It is recognized that the predetermined code that is entered via the switches 26 may correspond to a personalized code that is established by the primary driver (via the controller 22) and that the predetermined code entered via the switches 44a-44n may be a factory code that is used to unlock the vehicle (in a similar manner the factory code may be changed by the primary driver to a personalized code for entry into the keypad 42 to unlock the vehicle—this may be accomplished by programming sequence via the keypad 42). The predetermined code as referenced hereafter may correspond to the personalized code (entered either through the switch 26 or switches 44a-44n) or the factory code (entered through the switches 44a-44n).

In one example, it may be desirable to limit vehicle functionality when a valet, technician/mechanic or employee is given temporary possession of the vehicle for performing a specific task. The valet, technician/mechanic, or employee may be defined as a secondary driver. It is recognized that other drivers who may not have complete control, ownership of the vehicle, and/or some form of diminished authority, may also be recognized as a secondary driver. A primary driver is generally defined as a driver who has full control over vehicle functionality by means of ownership or other entitlement.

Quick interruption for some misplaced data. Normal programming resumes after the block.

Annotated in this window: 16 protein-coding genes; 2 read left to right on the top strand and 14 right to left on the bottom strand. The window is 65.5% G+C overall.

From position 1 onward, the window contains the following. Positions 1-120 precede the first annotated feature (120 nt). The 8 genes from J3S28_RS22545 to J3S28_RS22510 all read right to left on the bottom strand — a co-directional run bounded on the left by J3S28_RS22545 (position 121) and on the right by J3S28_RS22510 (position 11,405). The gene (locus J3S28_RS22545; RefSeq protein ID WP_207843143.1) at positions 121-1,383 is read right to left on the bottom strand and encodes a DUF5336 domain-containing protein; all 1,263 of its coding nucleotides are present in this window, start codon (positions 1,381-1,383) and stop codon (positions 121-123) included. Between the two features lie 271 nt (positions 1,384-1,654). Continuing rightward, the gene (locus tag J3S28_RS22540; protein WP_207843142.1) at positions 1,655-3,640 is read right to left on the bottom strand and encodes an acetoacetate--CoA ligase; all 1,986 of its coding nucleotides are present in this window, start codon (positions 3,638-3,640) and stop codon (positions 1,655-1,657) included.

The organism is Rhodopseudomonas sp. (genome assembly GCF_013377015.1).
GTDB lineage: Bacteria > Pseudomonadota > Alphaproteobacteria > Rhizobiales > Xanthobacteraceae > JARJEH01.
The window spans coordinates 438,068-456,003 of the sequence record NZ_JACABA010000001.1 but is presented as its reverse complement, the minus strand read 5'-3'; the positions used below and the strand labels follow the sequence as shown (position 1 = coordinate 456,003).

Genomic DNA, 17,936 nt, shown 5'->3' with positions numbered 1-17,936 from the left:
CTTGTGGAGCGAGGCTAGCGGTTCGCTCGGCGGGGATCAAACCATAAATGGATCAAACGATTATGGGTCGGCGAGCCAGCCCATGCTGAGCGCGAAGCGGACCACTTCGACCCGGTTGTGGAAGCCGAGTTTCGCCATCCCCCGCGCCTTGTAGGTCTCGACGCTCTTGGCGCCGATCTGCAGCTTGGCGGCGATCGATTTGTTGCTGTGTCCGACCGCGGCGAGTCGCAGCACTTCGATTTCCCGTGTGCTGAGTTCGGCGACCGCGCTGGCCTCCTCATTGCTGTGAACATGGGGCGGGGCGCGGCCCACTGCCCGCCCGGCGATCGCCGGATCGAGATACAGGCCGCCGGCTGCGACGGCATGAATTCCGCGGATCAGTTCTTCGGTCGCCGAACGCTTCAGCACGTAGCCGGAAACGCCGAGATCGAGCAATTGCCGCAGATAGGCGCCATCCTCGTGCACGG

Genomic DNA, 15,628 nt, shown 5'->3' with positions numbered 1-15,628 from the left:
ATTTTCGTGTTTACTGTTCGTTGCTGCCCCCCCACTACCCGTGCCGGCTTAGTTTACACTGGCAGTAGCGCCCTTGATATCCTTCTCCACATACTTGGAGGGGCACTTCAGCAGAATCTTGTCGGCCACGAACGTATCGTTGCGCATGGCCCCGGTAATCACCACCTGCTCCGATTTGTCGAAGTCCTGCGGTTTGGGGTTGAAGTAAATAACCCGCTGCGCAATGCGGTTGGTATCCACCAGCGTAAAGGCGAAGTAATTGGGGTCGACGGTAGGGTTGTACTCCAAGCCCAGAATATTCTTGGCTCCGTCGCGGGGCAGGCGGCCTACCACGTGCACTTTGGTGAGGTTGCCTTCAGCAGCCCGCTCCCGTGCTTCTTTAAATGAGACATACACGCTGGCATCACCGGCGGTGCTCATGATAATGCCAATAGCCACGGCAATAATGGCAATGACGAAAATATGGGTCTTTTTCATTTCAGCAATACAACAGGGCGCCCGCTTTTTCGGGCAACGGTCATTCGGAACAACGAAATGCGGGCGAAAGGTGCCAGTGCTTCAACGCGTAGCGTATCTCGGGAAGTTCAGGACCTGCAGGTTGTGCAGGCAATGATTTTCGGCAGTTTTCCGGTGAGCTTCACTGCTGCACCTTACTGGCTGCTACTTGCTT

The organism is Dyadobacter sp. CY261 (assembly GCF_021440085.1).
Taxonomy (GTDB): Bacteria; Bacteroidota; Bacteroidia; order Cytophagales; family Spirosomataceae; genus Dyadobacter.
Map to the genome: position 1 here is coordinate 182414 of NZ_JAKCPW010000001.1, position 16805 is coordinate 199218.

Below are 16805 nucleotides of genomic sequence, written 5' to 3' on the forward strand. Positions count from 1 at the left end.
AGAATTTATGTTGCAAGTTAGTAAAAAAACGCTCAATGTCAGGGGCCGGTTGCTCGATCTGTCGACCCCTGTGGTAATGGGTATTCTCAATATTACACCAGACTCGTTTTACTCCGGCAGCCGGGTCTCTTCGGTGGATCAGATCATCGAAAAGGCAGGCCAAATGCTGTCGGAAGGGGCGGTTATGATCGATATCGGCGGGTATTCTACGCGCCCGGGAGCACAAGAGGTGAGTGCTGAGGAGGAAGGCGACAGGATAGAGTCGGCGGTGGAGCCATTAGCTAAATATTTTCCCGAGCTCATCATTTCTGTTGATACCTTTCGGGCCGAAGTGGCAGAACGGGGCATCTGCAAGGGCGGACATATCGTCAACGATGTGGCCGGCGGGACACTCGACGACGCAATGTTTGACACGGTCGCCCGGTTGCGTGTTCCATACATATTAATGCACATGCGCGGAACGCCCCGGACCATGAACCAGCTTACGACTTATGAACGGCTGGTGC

While entry of the predetermined code via the switches (e.g., via the controller 22 or the keypad 42) may place the vehicle in the restricted mode, additional inputs may be used as a precondition to place the vehicle in the restricted mode. For example, the controller 22 may further require that the vehicle is in park either before or after receiving the proper code via the switches 76 or 44a-44n. The controller 22 receives the signal TRANS_STATUS to monitor whether the vehicle is in park when the code is entered via the switches. The additional step of ensuring that the vehicle is in park may assist in minimizing driver distraction and may allow the PCM 40 to modify its calibration to limit speed and/or acceleration. For example, when the vehicle is placed in the restricted mode, the controller 22 transmits the signal CTR_SPD to the PCM 40 such that the PCM 40 controls a top speed or acceleration of the vehicle. In one example, the PCM 40 may limit the top speed of the vehicle to 35 mph and/or the acceleration to 9 ft./s2. The requirement of placing the vehicle in park as a precondition to place the vehicle in the restricted mode is optional.